With an estimated 8 million tonnes of plastic dumped in oceans every year, taking hundreds of years to decompose, Jaguar Land Rover has strengthened its commitment to achieving its zero waste goal by creating a range of surfboards made wholly from recycled plastic.
Polyurethane is used in the manufacture of life-size clay models which are modelled by hand at the very beginning of the car design process. The polymer forms the “skeleton” of the models, which is normally destroyed once a car is launched, while the clay is recycled and reused on site. Now, Jaguar Land Rover is ensuring that all plastic is recovered and sliced into blocks ready for a second life as surfboards or paddleboards.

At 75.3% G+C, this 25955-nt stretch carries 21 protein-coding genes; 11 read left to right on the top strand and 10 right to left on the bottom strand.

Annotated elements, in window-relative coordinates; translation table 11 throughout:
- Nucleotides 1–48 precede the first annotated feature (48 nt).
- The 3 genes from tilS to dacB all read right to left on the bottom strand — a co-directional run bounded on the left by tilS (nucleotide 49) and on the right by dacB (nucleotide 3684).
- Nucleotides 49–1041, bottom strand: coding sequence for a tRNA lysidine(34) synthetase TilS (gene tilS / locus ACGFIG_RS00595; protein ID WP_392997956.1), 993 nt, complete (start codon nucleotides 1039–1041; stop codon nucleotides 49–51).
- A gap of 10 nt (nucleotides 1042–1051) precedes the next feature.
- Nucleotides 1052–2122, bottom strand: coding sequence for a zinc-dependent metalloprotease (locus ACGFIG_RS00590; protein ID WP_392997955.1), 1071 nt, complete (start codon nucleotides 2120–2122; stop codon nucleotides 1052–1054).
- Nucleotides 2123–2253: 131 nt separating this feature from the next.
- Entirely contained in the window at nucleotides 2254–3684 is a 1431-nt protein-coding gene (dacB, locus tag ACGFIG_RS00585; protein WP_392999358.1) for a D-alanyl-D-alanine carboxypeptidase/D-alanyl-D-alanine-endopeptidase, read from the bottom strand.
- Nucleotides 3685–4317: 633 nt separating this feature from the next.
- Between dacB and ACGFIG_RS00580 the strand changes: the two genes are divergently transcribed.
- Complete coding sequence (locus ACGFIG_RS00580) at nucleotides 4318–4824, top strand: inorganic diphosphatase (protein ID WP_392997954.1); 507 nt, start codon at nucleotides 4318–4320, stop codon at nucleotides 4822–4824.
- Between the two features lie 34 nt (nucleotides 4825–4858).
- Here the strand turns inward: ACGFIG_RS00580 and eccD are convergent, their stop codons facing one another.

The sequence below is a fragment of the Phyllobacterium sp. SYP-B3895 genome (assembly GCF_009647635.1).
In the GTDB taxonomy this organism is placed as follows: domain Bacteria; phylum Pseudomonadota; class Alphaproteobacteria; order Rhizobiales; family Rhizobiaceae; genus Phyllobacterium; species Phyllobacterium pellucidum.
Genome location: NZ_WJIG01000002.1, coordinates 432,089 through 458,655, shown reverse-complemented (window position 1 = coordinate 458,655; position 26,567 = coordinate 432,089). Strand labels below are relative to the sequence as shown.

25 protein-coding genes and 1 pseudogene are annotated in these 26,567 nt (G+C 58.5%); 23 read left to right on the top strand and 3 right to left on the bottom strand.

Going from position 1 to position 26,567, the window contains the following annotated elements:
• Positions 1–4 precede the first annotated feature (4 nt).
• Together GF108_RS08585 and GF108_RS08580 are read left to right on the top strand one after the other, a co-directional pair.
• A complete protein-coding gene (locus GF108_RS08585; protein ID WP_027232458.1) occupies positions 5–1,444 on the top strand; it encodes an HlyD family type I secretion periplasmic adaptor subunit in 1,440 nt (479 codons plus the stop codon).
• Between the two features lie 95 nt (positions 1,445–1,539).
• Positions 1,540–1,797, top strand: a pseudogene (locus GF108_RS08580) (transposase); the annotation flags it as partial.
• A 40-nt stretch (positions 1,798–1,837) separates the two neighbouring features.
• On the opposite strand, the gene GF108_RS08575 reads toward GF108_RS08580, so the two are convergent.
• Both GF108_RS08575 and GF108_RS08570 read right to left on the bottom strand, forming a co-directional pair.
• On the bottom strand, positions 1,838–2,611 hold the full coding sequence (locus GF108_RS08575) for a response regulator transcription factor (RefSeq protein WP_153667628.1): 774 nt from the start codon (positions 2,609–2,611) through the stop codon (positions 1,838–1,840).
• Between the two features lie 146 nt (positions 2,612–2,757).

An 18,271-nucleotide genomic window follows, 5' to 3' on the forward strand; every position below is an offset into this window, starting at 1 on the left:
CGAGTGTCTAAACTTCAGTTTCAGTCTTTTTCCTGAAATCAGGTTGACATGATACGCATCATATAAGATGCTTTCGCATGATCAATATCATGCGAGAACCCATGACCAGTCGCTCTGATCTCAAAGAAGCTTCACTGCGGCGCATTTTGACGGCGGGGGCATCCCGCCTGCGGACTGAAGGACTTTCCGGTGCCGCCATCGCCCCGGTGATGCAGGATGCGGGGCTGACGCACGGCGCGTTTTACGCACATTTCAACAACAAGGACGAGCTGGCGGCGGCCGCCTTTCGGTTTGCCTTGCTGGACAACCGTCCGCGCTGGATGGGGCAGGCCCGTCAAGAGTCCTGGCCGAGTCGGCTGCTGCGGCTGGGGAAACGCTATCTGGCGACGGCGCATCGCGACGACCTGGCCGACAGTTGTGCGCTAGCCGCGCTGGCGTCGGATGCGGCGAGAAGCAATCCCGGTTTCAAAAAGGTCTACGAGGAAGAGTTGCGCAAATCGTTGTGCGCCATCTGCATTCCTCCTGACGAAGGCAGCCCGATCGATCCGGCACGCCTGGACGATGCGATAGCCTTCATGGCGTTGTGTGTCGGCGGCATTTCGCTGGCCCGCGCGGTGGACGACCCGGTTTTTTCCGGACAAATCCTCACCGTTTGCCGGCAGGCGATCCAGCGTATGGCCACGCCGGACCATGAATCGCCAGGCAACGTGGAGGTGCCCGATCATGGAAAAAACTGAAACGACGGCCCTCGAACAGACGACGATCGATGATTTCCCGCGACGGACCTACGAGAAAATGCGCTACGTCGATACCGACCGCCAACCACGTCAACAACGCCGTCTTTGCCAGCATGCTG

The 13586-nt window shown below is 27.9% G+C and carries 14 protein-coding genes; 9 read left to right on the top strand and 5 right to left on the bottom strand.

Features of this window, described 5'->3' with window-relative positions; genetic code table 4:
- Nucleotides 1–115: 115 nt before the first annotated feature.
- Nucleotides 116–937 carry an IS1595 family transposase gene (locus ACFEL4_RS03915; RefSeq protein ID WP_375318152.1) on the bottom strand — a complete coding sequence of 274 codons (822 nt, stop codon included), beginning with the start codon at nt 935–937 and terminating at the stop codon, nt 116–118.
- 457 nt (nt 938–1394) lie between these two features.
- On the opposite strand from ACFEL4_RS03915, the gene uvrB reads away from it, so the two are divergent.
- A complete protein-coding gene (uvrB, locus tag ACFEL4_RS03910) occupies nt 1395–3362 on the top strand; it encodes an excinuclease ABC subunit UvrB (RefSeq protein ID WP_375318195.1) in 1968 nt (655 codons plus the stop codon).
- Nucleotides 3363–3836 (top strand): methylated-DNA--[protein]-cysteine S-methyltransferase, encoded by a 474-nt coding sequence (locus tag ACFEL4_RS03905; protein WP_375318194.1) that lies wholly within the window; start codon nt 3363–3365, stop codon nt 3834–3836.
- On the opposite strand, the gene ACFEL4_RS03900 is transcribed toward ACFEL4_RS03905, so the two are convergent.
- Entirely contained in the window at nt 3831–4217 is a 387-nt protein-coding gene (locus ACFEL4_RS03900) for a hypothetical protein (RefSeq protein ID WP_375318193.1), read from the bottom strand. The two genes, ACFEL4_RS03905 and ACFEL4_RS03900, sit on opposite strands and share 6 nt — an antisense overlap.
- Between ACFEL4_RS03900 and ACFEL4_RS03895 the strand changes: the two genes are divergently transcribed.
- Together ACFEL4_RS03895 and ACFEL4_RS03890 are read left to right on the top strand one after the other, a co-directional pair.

The very first ‘Waste to Wave’ surfboard, created from a Discovery Sport clay model that was broken down in June 2017, was made in partnership with SkunkWorks Surf Co, a surf company with a focus on minimising environmental impact, and tested by the English Women’s Open Surfing Champion surfer, Lucy Campbell, off the coast of Northern Ireland.
It was hand-built to the exact dimensions required by Campbell, who is currently competing on the global circuit. It has carbon fibre rails from the nose and a carbon strip from the tail for additional strength while allowing flex to push through high-intensity manoeuvres.
Check out the world’s first MINI-designed surfboard.